Wladimir Klitschko, one of the longest-reigning heavyweight champions in boxing history, announced his retirement on Thursday, ending a 21-year professional career in which he competed in more heavyweight title bouts than anyone.
Klitschko’s final bout, on April 29 before a crowd of 90,000 at sold-out Wembley Stadium in London, was his 29th heavyweight title fight appearance — two more than the legendary Joe Louis — and it was a classic battle against England’s Anthony Joshua, who had once sparred with Klitschko but against whom he now was defending his title.
It was a rousing, dramatic fight of the year contender in which both fighters got knocked down and showed enormous grit. But Klitschko, 41, went down three times overall and was stopped in the 11th round.
It was Klitschko’s second consecutive defeat following a massive upset loss to Tyson Fury 17 months earlier that cost him the unified world championship he had held for nearly a decade.
Klitschko (64-5, 54 KOs) had the right to an immediate rematch with Joshua and most thought he would accept the fight, so much so that Klitschko’s team and Joshua promoter Eddie Hearn of Matchroom Boxing were proceeding as though it was going to happen and making plans for a Nov. 11 rematch in Las Vegas.
However, Klitschko still had not made up his mind about whether he wanted to exercise his rematch option and the decision lingered. He had said after the April fight that he wanted time to think about his future, but also said if he did return it would be only to fight Joshua.
Now he has made up his mind, and he has decided on retirement.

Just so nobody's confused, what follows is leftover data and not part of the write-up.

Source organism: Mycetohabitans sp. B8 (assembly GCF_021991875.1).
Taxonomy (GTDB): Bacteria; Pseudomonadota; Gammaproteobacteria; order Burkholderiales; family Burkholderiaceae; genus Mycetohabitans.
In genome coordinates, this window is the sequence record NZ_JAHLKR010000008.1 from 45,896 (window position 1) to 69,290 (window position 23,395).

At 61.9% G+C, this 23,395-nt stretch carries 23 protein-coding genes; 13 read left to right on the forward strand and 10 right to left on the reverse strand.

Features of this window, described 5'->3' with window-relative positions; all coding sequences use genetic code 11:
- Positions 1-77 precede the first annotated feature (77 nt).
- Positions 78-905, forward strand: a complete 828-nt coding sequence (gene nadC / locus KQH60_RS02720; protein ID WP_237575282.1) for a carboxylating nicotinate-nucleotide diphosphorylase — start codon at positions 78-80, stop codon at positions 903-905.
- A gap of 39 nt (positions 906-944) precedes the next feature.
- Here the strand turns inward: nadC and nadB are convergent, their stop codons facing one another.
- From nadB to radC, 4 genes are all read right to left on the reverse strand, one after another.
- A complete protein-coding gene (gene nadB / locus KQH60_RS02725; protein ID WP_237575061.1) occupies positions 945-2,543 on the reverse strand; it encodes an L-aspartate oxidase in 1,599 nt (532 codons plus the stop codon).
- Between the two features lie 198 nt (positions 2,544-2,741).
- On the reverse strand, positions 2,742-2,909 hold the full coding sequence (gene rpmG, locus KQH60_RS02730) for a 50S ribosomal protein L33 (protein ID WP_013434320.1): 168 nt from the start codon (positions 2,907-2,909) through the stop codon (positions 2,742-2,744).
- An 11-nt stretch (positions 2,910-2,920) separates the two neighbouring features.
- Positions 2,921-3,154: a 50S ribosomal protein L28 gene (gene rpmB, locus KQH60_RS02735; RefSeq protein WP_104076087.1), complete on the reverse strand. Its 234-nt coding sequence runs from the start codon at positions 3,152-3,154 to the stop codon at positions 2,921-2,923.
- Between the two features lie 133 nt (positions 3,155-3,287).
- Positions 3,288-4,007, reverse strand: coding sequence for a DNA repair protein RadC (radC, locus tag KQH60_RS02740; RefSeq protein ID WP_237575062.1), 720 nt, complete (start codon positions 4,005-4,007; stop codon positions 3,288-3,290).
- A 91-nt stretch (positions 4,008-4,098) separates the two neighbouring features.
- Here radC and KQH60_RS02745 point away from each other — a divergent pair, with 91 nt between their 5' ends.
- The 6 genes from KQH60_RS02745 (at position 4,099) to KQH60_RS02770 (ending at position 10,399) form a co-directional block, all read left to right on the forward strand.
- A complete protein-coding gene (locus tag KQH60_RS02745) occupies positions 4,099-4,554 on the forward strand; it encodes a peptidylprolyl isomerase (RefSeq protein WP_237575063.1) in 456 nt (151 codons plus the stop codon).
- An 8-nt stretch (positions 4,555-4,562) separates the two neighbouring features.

“I deliberately took a few weeks to make my decision, to make sure I had enough distance from the fight at Wembley Stadium,” Klitschko said. “As an amateur and a professional boxer, I have achieved everything I dreamed of, and now I want to start my second career after sports. I would have never imagined that I would have such a long and incredibly successful boxing career. I’m very thankful for this. Thanks to everyone who has always supported me especially my family, my team and my many fans.”
Klitschko, who is from Ukraine, became a star in Germany, where his fights were spectacles in sold-out soccer stadiums across the country. He also spends considerable time in the United States, where he and his longtime fiancée, the actress Hayden Panettiere, are raising a toddler daughter. He walks away from the ring on his own terms as one of the most decorated fighters in history. He won the Olympic super heavyweight gold medal as an amateur in 1996, was a two-time world champion as a professional and earned hundreds of millions of dollars.
“Especially after this terrific fight at Wembley Stadium it was a very tough decision for Wladimir to make,” longtime Klitschko manager Bernd Boente said. “But he has always emphasized that he wanted to retire if he didn’t have enough motivation anymore. Therefore this is definitively the right decision. Wladimir accomplished everything in his unique boxing career. He dominated the heavyweight division for over a decade. He fought in sold-out arenas and stadiums worldwide and millions of fans around the world watched his fights on TV. It has been a privilege for me to accompany Wladimir on this unique journey.”